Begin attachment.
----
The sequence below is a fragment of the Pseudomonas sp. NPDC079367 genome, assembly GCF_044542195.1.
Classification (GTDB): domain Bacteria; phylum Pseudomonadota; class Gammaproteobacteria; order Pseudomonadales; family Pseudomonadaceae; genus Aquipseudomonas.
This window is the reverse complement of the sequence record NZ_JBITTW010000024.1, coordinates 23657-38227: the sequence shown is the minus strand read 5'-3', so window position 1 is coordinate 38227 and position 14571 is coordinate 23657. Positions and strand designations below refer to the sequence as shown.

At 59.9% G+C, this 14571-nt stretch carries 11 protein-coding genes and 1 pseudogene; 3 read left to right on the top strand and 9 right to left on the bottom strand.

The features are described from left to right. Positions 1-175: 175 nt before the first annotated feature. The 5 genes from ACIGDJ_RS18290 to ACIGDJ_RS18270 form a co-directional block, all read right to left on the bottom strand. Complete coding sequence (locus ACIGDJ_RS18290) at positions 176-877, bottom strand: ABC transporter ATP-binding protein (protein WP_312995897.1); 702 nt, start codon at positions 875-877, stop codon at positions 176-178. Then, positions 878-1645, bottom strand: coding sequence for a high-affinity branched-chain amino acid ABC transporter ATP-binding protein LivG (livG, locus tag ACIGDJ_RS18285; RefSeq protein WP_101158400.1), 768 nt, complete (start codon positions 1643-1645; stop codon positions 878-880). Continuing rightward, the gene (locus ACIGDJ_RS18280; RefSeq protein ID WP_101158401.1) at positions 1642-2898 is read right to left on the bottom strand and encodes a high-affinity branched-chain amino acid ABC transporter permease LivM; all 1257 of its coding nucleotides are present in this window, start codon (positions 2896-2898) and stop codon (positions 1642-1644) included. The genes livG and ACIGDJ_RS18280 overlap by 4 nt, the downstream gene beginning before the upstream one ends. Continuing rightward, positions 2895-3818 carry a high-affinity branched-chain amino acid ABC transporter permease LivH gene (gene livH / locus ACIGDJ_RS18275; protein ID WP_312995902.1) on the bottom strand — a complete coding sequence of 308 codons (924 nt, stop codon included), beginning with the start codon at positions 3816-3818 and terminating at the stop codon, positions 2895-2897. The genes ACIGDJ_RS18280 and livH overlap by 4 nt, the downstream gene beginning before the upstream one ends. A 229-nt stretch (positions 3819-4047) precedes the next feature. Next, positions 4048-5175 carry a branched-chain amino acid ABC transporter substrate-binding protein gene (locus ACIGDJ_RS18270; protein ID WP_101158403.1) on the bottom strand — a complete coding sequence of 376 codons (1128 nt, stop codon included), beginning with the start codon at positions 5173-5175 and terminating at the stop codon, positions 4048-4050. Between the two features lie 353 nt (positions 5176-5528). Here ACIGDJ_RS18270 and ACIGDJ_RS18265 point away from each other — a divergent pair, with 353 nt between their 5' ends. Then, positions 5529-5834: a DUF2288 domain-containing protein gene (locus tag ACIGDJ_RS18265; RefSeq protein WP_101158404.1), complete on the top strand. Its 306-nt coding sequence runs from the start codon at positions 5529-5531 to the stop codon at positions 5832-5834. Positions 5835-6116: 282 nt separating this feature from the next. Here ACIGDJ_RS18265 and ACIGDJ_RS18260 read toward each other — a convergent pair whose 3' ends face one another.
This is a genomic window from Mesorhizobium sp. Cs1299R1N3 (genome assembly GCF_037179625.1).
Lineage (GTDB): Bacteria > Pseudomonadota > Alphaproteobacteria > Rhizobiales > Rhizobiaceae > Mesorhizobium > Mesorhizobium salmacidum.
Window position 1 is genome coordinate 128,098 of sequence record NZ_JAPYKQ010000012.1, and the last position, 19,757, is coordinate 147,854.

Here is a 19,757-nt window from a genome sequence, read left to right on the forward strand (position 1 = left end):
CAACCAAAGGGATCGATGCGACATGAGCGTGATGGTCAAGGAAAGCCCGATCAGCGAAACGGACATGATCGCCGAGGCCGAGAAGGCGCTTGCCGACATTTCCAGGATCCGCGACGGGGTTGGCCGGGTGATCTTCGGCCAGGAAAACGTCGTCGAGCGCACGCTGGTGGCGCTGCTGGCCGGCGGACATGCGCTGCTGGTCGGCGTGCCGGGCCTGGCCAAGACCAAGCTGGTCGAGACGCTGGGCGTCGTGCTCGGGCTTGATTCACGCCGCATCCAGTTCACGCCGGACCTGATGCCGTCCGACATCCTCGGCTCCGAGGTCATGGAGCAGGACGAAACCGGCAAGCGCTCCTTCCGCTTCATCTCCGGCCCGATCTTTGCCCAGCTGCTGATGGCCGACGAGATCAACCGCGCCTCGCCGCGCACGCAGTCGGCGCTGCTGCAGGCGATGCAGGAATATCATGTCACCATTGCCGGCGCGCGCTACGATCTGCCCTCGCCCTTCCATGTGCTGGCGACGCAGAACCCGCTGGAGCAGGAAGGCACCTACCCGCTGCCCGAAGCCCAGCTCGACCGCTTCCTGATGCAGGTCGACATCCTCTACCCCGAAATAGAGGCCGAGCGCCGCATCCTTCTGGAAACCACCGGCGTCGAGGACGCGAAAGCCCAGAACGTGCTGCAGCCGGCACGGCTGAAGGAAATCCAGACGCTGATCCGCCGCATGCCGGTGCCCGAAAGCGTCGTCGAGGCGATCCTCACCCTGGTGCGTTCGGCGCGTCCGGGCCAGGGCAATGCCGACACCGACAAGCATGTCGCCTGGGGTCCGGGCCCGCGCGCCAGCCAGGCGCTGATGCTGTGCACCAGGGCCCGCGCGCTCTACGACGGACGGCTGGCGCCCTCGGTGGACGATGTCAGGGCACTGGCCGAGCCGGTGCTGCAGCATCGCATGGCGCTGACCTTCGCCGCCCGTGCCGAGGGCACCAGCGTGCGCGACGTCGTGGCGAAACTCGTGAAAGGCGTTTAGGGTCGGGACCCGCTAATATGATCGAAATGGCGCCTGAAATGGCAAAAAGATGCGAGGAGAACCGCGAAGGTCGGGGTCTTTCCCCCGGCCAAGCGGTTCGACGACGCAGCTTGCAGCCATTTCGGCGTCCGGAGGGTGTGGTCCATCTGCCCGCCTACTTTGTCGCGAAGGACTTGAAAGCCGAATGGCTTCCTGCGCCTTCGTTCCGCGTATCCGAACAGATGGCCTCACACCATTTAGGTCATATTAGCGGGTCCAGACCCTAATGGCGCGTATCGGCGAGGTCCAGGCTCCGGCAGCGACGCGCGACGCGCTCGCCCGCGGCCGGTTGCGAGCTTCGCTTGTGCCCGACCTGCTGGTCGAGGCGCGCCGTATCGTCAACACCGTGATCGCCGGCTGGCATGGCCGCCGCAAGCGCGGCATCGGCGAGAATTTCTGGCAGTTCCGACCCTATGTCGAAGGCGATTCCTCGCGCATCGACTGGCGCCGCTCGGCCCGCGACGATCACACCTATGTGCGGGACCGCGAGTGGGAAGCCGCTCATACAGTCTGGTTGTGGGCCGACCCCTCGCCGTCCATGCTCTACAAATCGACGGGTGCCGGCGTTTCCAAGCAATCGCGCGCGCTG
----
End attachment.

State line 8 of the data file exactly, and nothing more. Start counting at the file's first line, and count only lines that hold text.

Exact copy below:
Window position 1 is genome coordinate 128,098 of sequence record NZ_JAPYKQ010000012.1, and the last position, 19,757, is coordinate 147,854.